Park Service group to feds: ‘Pendulum is swinging too far to the side of development’

Retired National Park Service employees spoke about the impacts of oil and gas development on some national parks—particularly from adjacent lands overseen by the U.S. Bureau of Land Management (BLM).

The Coalition to Protect America’s National Parks sent a letter to U.S. Department of the Interior Secretary Ryan Zinke, expressing concern over the “alarming” number of oil and gas proposals near parks and what they see as overall efforts by the department to reduce protections for national parks in order to encourage oil and gas drilling.

“As former land managers, we understand the need to balance competing priorities,” the former NPS employees wrote. “But we fear the pendulum is swinging too far to the side of development.”

The coalition represents 1,400 retired, former and current National Park Service employees. The letter to Zinke cites concerns about six parks in particular, including Chaco Culture National Historical Park in the energy-rich San Juan Basin in northwestern New Mexico. (Zion National Park, Dinosaur National Monument, Capitol Reef National Park, Chaco Culture National Historical Park, Hovenweep National Monument, and Fort Laramie National Historic Site.)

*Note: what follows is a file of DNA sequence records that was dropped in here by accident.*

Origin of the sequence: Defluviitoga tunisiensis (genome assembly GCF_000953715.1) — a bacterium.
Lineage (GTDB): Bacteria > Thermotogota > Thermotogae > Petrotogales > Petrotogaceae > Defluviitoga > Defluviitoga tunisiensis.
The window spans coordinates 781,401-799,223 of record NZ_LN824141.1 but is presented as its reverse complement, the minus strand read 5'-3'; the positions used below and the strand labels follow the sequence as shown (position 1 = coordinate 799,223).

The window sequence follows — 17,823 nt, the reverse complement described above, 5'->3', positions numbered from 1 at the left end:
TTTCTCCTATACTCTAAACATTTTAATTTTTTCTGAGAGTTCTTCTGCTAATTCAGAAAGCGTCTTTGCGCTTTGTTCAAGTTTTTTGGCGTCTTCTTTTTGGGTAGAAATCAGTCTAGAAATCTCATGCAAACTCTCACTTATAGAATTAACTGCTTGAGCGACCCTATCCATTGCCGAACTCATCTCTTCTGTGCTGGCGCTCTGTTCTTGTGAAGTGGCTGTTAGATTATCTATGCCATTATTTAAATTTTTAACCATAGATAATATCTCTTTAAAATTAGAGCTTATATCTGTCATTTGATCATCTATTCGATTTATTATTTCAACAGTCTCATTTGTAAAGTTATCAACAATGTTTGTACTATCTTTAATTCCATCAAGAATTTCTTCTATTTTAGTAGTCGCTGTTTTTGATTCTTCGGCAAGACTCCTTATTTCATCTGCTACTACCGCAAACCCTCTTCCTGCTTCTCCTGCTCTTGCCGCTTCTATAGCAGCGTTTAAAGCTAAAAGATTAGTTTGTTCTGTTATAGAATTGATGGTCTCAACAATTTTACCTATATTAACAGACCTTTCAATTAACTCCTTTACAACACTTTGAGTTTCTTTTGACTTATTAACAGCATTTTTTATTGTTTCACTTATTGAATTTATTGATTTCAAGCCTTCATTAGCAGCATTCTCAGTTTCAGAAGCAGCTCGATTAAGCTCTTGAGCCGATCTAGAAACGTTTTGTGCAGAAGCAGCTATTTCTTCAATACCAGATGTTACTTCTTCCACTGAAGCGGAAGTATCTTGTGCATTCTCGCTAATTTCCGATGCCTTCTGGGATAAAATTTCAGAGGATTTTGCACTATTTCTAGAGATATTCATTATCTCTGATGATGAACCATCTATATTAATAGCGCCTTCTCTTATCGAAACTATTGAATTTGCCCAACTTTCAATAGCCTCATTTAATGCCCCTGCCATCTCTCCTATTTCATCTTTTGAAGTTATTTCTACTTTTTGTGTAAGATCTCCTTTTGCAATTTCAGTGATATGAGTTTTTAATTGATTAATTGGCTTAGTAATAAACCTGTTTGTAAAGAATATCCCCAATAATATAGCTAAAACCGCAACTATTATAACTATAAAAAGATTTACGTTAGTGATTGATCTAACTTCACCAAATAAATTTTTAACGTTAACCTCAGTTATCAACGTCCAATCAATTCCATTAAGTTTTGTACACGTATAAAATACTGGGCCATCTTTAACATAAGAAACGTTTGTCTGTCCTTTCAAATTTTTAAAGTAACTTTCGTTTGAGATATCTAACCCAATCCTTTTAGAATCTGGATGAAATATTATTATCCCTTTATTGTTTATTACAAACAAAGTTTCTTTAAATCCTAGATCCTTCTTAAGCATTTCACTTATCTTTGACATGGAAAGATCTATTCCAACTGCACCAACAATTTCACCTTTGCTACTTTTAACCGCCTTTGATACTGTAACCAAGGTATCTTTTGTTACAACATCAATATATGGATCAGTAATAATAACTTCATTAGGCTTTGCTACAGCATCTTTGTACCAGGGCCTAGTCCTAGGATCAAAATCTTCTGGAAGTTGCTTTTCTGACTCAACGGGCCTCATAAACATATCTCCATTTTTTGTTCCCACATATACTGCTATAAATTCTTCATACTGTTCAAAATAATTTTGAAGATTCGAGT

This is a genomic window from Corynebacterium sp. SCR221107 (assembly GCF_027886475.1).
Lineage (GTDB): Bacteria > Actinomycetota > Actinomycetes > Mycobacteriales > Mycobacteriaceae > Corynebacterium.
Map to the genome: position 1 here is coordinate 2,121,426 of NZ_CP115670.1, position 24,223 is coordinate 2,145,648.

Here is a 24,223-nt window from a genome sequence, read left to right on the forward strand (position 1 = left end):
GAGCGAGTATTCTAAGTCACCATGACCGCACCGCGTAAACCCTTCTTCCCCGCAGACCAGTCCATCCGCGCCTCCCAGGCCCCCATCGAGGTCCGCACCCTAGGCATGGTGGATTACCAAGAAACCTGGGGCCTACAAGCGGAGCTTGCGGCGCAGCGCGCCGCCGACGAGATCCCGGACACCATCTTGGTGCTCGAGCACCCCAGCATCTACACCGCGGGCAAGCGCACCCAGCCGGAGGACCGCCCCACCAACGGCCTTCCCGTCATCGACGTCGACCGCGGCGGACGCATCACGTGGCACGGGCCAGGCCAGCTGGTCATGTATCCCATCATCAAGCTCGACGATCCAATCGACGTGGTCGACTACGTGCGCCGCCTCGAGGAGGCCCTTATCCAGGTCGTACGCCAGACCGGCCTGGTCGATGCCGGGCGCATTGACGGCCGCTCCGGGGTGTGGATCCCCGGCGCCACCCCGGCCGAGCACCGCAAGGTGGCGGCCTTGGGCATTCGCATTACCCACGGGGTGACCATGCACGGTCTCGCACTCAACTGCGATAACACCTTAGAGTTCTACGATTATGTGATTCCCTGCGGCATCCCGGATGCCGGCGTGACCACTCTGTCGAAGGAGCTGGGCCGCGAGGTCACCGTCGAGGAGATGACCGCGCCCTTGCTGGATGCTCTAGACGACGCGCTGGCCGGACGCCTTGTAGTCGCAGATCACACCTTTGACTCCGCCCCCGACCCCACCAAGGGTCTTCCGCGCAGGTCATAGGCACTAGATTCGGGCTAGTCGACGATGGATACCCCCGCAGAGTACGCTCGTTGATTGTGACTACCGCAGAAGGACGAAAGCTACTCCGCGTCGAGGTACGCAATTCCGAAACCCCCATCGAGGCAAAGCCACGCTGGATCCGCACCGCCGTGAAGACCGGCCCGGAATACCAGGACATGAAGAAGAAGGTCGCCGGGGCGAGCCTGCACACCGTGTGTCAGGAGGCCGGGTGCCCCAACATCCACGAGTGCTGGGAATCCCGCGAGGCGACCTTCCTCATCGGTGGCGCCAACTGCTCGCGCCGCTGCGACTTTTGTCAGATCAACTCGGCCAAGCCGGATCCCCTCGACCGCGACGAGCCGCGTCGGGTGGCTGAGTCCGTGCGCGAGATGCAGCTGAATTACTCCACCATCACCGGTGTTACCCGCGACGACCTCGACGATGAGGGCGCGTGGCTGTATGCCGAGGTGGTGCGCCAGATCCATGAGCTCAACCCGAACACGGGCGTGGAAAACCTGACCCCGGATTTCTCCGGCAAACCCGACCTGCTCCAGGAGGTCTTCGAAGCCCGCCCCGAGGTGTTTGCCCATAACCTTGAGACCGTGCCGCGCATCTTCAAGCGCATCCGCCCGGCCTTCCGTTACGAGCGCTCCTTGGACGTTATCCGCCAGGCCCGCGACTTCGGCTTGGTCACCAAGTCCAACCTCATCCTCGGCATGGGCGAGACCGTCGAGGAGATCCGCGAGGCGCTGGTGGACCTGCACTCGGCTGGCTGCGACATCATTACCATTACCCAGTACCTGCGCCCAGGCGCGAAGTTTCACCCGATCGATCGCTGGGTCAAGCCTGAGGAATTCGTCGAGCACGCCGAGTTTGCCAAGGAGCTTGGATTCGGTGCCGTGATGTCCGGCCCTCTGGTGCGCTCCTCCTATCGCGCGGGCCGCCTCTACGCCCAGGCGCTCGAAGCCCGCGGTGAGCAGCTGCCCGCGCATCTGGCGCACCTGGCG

Tom Vaughan, who spent decades working for the National Park Service, served as superintendent of Chaco during the 1980s. He said that while driving on Highway 550 last month, he was “flabbergasted” by the rise in development, particularly on the checkerboard of BLM, state and allotment lands on the eastern Navajo Nation.

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